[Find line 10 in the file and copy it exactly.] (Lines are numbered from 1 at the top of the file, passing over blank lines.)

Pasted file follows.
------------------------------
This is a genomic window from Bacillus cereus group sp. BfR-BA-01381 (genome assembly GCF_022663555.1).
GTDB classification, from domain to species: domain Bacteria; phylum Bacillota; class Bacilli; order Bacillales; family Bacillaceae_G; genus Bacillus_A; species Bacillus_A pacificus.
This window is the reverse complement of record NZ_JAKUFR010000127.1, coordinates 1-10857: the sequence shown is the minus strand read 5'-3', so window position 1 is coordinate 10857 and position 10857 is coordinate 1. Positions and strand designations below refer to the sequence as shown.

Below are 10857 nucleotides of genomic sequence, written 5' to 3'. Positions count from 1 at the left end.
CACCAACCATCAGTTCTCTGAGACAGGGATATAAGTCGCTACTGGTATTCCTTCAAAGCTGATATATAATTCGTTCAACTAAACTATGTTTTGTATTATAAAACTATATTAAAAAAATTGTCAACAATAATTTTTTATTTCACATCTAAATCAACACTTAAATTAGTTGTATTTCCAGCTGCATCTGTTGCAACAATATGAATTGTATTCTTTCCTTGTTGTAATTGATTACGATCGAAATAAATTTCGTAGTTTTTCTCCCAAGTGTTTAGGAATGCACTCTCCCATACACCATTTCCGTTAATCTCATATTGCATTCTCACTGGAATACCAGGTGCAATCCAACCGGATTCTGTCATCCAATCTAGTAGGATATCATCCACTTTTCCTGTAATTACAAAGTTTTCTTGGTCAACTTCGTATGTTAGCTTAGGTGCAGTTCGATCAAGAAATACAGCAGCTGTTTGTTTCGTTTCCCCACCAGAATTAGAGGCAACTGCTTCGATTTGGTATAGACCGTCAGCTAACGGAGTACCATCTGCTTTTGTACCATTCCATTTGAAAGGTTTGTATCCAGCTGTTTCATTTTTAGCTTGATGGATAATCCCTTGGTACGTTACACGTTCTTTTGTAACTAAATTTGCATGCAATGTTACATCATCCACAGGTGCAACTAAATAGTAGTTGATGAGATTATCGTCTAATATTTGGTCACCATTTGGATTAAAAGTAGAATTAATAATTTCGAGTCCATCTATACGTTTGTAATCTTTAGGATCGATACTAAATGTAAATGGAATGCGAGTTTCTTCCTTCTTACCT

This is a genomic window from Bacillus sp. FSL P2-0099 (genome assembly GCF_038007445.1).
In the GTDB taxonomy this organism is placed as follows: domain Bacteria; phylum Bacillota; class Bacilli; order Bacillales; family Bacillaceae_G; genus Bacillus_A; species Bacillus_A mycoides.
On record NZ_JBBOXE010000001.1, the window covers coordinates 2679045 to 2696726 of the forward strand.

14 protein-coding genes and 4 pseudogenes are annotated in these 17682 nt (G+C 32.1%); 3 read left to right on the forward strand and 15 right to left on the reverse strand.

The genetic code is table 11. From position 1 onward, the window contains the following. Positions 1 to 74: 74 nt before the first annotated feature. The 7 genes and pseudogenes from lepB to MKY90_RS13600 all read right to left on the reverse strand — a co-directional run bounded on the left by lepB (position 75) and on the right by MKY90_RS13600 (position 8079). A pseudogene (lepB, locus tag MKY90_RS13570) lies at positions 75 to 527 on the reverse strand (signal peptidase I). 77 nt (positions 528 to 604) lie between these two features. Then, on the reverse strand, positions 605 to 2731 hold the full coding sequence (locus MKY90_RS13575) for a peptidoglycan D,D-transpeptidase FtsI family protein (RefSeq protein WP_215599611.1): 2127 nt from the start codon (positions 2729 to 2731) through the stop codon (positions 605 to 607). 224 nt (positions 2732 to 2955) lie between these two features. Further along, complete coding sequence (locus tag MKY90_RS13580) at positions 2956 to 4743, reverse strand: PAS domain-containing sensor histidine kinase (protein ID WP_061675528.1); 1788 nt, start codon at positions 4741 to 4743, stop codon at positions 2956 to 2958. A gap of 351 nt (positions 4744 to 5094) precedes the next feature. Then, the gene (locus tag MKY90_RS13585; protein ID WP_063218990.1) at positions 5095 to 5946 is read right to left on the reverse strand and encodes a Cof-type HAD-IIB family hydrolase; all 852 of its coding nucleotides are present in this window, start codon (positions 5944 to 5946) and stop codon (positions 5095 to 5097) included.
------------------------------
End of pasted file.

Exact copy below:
The genetic code is table 11. From position 1 onward, the window contains the following. Positions 1 to 74: 74 nt before the first annotated feature. The 7 genes and pseudogenes from lepB to MKY90_RS13600 all read right to left on the reverse strand — a co-directional run bounded on the left by lepB (position 75) and on the right by MKY90_RS13600 (position 8079). A pseudogene (lepB, locus tag MKY90_RS13570) lies at positions 75 to 527 on the reverse strand (signal peptidase I). 77 nt (positions 528 to 604) lie between these two features. Then, on the reverse strand, positions 605 to 2731 hold the full coding sequence (locus MKY90_RS13575) for a peptidoglycan D,D-transpeptidase FtsI family protein (RefSeq protein WP_215599611.1): 2127 nt from the start codon (positions 2729 to 2731) through the stop codon (positions 605 to 607). 224 nt (positions 2732 to 2955) lie between these two features. Further along, complete coding sequence (locus tag MKY90_RS13580) at positions 2956 to 4743, reverse strand: PAS domain-containing sensor histidine kinase (protein ID WP_061675528.1); 1788 nt, start codon at positions 4741 to 4743, stop codon at positions 2956 to 2958. A gap of 351 nt (positions 4744 to 5094) precedes the next feature. Then, the gene (locus tag MKY90_RS13585; protein ID WP_063218990.1) at positions 5095 to 5946 is read right to left on the reverse strand and encodes a Cof-type HAD-IIB family hydrolase; all 852 of its coding nucleotides are present in this window, start codon (positions 5944 to 5946) and stop codon (positions 5095 to 5097) included.